The layout of the airport has the majority of buildings located between runways 10/28 and 16/34. It is here that you will find the main flight center with docks A and B, the freight terminal, general aviation and maintenance areas. The other docking area E is located on the north side of runway 10/28. Lastly there is a small cluster of buildings on the south west end of runway 34 that houses the fire fighting services and the airport authority technical services. The buildings are accurately located and have been recreated from the ground up with lots of little details that make them interesting and realistic looking.
The structures at Zurich that I found most interesting were the new flight center and dock E. Why; because both are modern looking buildings with large walls of transparent glass. The effect was eye-catching. These are probably the best examples I’ve seen up to now of transparency. True it is something that is best appreciated close up, when you taxi past one of these large glassed structures or are parked next to a jet way the perception of depth that you get makes it so much more realistic.
One thing about having buildings with so much glass the developers are presented with the challenge of having to model to a certain extent the interiors of these buildings.Â As part of my exploration I took some time to go inside. They were very sparsely modelled. If that is important to you then you will be disappointed. I was more interested in the view that I got from the various vantage points available from within these locations. To be able to experience a bit of what the passengers see was very interesting. I think it adds a whole new fun dimension to the airport even though it is not part of the flying experience.
Taking a look at other buildings within the airport grounds the quality is just as impressive. I thought that the colouring and addition of details to the structures all added up to help solidify this as a standout product.
Some examples of the types of details I am referring to are things like the open metal stairways on either side of the large glass front of the flight center, the slatted roof of dock E or the open roof top deck with the fencing and exposed roof supports on dock B. These are just a few of the ones I saw throughout the airport.
The jet ways are also very detailed and deserve to be mentioned for their quality. As you get in real close you can see the discolouration and seams in the concrete and you also have the control panel that can be used to manipulate the jet way.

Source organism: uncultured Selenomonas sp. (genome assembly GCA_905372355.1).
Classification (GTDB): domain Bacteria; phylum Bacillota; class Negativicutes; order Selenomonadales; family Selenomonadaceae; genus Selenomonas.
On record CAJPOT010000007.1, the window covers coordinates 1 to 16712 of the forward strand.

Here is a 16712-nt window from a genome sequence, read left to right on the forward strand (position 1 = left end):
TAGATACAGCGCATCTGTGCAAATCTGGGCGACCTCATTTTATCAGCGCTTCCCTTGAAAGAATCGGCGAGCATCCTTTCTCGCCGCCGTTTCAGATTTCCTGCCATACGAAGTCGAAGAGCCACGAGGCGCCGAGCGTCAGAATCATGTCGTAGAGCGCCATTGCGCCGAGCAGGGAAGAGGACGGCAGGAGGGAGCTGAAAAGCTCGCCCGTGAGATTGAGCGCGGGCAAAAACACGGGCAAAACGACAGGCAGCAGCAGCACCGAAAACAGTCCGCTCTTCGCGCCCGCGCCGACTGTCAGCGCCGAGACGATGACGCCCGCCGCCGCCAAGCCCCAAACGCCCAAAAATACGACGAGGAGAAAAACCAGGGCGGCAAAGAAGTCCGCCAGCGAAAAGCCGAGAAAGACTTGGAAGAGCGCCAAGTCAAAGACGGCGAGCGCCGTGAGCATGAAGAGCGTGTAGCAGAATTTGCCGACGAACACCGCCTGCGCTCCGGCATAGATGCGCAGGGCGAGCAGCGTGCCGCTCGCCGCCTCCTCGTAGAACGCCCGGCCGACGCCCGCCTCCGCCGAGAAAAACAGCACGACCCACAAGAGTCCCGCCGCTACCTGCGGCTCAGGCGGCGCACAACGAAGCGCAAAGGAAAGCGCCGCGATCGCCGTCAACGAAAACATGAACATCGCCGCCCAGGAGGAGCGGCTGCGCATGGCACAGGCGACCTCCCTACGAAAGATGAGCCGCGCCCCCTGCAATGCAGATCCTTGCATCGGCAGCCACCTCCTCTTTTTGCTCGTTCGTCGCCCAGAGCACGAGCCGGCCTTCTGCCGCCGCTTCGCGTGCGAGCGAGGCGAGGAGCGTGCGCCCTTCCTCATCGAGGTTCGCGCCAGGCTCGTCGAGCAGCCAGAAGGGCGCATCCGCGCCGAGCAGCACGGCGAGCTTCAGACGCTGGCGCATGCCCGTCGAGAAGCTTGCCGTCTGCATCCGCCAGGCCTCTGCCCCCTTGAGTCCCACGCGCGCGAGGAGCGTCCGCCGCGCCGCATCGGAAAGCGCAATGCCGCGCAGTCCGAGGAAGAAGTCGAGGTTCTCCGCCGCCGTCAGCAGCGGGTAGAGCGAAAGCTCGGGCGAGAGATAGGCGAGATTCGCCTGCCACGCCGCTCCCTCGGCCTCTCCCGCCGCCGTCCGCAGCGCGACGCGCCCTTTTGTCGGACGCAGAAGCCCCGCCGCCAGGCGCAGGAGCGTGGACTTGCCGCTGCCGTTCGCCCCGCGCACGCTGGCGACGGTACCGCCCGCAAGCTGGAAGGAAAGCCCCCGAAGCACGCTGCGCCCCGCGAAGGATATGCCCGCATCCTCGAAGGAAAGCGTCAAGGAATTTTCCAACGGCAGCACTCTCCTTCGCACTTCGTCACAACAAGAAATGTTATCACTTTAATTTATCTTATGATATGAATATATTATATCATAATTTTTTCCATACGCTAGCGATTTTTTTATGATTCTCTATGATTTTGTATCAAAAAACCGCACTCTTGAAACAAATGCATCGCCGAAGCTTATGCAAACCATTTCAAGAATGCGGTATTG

What about the area located just outside of the airport? I have mixed feelings here. They modeled the multi level roadway that joins this series of large square structures to the circular entrance road and they did populate it with moving vehicular traffic so that was good. However when looking and comparing the buildings to those that are visible from the tarmac there is a difference. These buildings look flat, boxy and it appears that they used lower resolution images when modelling them.
Ground textures as expected were hi resolution throughout the entire airport. The hard surfaces were especially impressive. They did a great job at reproducing them so the look was very realistic, there are areas where there is discolouration and some signs of dirt and wear and tear Â reinforcing the perception of having been subject to high levels of traffic. Â The ground markings were also well done, as this is a large airport with multiple taxiways, docking areas and gates the markings can get quite complex but they manage to pull them off very convincingly.
The one part of the ground markings I thought could have been improved was the yellow center lines in the curves, some were very well done while others looked like a series of straight lines joined to make the curve.
The grass textures were very convincing and also appeared to be hi resolution textures. There were slight seasonal variations visible for the grass and full winter snow textures are included as well.
Objects and Vehicles
Objects and vehicles serve to bring the aircraft, runways and buildings together so the entire airport experience is realistic and believable. Day to day activities would not happen without them. I will make a blanket statement here; for the most part I was extremely happy with what I saw. The quality, quantity, variety and placement were all excellent. You can see in the screenshots some of the outstanding work they have done. Without naming too many you will see in my screenshots such things as freight containers, service vehicles, lighting of all types, barriers, fencing and so much more.